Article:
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Two SPCR trainees are selected every year to join the cohort of trainees across the NIHR on individually designed early career placements to establish future research collaboration.

Daniel Stow (left) and Jemima Dooley (right)

This year, Doctoral student Daniel Stow (Newcastle's Institute of Ageing) and post-doc Launching Fellow Jemima Dooley (Centre for Primary Care at the University of Bristol) successfully secured funding to enable their placements.

Daniel will visit the Cicely Saunders Institute, King’s College London, for four weeks in June. "I will lead and collaborate on analysis of data collected by the institute. I will explore the needs of older adults with frailty but without a recognizable end of life care diagnosis, and the interaction between frailty and other terminal diagnoses in end of life care.

During my visit I hope to learn about the work being carried out by experts in end of life and palliative care based at the Institute, and build relationships for longer term collaboration. I also plan to deliver a seminar discussing the work I have carried out as part of my NIHR SPCR PhD studentship, which focusses on people with frailty nearing end of life.”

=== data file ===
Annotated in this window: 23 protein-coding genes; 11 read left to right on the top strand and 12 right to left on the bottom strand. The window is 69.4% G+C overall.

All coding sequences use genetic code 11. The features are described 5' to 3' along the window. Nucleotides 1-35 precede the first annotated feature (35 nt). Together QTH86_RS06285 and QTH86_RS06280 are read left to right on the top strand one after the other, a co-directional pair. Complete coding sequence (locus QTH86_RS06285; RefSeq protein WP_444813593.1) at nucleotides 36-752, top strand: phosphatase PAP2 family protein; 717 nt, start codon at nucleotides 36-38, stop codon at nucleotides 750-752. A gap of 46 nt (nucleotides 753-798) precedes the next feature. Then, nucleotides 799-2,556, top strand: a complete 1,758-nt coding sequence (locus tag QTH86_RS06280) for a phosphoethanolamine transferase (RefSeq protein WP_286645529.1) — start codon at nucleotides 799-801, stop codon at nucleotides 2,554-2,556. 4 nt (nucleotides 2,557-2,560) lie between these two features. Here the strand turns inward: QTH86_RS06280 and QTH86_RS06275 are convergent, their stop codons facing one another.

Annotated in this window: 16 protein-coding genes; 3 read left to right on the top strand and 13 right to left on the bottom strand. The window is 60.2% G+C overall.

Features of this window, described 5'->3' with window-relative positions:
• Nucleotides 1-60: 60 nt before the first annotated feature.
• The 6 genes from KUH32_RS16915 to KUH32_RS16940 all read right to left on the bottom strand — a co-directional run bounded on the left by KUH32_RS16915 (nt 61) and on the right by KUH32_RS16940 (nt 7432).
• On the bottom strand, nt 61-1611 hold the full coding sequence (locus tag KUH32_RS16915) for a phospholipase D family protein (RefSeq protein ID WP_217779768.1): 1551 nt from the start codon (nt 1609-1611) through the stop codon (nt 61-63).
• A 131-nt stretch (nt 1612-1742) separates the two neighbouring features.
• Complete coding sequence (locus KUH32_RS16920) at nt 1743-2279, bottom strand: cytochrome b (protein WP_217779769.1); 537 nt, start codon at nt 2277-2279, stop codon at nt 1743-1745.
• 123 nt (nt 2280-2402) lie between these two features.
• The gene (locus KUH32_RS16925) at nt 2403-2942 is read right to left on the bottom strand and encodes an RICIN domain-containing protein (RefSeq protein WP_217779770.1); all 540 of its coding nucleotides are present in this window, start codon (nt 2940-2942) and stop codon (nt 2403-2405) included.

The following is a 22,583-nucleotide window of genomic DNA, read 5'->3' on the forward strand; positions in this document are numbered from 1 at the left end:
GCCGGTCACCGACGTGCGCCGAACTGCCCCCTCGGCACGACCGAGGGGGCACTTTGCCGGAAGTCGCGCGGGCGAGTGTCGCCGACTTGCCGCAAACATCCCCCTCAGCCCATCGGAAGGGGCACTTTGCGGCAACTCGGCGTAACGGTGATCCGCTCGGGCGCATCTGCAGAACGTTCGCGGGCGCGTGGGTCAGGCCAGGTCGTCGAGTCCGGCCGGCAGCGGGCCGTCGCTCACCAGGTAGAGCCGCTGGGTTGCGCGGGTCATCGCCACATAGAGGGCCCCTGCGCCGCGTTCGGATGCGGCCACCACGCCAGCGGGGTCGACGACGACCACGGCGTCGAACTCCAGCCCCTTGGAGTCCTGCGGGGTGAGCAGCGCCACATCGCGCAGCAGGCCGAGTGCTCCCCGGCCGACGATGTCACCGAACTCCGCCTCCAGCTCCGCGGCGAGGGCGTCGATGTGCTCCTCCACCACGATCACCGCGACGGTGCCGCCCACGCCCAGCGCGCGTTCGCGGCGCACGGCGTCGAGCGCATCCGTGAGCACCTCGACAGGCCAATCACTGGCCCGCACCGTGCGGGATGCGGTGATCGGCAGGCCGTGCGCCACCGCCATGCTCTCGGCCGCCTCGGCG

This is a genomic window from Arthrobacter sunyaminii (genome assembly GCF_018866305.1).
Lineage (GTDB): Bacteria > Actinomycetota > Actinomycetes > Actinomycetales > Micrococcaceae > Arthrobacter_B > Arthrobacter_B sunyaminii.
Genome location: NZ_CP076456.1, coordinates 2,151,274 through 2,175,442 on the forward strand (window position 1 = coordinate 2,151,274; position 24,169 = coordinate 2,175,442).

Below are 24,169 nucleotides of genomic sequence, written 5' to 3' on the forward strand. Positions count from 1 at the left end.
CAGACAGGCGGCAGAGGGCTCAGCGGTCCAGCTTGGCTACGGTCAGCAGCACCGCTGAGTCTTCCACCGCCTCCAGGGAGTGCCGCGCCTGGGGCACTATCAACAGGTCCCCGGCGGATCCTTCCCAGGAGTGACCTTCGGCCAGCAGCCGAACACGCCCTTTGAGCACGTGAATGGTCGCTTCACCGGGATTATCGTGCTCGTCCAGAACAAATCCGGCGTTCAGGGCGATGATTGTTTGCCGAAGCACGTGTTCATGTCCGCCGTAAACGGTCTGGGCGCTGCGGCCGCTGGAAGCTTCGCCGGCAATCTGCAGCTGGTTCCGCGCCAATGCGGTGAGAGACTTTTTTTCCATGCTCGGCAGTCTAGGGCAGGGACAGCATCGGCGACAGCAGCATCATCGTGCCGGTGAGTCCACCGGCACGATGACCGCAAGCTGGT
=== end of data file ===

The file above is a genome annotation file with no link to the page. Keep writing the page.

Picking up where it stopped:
Developing my knowledge of implementation will be a great advantage to my research plans in primary care, ensuring that my research not only identifies best practice but can effect appropriate changes within health services"
- Dr Jemima Dooley

Jemima Dooley will be collaborating with Dr Iain Lang, the Implementation Lead for PenCLAHRC in Exeter, to learn how he and his research group approach dementia research with an implementation focus. "I will take two modules of the Health Services Improvement PGCert to provide a structured understanding of the theories behind implementation research. Developing my knowledge of implementation will be a great advantage to my research plans in primary care, ensuring that my research not only identifies best practice but can effect appropriate changes within health services."

Jemima's NIHR SPCR fellowship project explores decision making for people with dementia in urgent primary care, with the aim to develop guidance for clinicians, patients, families and professional carers.